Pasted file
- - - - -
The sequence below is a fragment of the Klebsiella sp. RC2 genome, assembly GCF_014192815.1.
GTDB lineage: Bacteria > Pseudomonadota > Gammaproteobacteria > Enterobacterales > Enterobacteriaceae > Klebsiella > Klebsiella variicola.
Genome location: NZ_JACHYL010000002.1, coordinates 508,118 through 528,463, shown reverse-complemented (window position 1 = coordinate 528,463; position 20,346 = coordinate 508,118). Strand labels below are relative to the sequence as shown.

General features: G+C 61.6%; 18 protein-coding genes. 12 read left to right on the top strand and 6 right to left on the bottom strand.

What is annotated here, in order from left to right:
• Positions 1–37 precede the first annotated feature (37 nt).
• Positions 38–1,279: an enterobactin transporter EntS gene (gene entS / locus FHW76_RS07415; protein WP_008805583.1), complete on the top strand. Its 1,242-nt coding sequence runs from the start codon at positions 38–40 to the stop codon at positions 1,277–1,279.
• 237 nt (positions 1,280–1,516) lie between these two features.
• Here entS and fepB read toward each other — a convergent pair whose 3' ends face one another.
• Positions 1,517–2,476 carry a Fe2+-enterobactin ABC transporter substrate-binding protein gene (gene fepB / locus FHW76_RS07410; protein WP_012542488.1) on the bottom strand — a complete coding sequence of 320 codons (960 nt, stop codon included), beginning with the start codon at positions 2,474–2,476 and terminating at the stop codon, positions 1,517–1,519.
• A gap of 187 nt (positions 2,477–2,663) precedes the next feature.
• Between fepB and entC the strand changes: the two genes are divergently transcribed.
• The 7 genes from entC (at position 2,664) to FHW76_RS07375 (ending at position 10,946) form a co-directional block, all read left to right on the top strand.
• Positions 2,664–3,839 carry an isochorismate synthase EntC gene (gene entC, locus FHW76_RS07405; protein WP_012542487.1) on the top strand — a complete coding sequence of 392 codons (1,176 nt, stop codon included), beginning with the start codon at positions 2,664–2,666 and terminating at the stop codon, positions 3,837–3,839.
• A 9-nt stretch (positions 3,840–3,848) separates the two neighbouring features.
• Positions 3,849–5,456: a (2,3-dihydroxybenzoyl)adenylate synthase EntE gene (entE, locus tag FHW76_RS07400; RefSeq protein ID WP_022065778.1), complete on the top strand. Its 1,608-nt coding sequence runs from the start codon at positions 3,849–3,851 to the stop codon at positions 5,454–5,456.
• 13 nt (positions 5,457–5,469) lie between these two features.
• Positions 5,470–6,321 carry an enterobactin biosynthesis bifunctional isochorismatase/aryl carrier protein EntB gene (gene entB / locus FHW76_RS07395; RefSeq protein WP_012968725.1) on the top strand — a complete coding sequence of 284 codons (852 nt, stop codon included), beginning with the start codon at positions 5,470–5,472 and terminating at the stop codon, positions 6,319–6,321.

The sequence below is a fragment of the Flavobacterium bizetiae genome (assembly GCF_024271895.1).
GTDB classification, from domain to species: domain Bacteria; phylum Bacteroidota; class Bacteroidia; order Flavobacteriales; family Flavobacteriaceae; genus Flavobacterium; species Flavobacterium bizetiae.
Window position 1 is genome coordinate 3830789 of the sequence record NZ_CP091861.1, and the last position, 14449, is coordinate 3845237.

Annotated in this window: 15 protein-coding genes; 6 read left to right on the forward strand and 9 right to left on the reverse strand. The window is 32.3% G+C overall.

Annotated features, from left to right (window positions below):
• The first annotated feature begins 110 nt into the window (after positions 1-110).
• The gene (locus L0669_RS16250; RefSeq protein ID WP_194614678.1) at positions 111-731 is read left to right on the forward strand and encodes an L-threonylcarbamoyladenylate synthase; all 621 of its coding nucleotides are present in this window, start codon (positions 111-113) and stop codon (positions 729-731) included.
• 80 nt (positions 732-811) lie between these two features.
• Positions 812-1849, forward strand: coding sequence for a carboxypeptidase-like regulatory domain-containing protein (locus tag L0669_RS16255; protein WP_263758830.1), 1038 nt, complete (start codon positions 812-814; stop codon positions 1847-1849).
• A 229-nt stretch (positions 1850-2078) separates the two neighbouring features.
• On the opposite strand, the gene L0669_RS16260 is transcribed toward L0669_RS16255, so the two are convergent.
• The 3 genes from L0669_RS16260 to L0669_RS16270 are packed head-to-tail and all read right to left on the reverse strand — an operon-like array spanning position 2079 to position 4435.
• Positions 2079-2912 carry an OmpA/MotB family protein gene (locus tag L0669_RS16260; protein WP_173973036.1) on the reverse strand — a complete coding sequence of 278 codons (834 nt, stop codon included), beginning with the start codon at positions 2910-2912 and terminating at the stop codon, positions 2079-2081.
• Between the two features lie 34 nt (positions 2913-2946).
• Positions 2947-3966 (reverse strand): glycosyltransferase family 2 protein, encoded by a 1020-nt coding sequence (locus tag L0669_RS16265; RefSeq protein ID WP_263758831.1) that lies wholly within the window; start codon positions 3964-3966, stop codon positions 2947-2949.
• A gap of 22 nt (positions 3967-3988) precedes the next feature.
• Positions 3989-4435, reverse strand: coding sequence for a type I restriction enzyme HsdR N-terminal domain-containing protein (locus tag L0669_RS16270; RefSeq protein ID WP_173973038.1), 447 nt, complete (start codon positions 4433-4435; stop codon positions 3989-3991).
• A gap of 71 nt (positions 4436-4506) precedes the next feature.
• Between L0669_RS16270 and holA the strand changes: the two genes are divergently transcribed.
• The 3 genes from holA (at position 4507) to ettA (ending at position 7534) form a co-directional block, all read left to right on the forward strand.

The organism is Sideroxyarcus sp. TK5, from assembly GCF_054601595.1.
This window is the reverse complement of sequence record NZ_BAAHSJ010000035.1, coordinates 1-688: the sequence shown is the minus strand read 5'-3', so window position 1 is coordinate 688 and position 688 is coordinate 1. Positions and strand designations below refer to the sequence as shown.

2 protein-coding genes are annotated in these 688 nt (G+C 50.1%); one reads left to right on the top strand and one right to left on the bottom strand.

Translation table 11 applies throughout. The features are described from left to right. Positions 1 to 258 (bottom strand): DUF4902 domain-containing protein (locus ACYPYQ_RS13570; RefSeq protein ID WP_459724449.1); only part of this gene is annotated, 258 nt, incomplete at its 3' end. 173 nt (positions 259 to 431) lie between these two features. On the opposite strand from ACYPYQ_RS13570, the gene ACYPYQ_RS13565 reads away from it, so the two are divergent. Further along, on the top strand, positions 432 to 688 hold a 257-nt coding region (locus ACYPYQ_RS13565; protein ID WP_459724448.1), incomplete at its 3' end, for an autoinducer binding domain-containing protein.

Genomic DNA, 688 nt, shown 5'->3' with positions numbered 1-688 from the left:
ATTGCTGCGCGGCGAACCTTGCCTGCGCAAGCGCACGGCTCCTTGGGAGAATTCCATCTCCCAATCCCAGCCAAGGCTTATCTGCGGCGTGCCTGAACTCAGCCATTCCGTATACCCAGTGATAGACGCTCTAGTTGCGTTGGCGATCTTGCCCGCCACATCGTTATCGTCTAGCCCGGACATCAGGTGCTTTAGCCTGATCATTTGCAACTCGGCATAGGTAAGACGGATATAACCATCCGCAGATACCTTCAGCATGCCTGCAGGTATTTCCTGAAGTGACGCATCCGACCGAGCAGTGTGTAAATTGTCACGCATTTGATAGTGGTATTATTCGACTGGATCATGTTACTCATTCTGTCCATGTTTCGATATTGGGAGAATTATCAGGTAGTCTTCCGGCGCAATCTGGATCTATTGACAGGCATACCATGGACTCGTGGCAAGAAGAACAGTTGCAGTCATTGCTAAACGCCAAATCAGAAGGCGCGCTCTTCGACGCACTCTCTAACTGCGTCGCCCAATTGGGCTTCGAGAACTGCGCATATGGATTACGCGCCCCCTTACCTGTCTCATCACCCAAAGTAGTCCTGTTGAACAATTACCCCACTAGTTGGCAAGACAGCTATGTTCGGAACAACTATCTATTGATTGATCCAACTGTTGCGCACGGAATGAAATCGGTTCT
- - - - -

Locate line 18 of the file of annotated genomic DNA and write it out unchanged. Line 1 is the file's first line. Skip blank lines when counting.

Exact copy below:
• Positions 5,470–6,321 carry an enterobactin biosynthesis bifunctional isochorismatase/aryl carrier protein EntB gene (gene entB / locus FHW76_RS07395; RefSeq protein WP_012968725.1) on the top strand — a complete coding sequence of 284 codons (852 nt, stop codon included), beginning with the start codon at positions 5,470–5,472 and terminating at the stop codon, positions 6,319–6,321.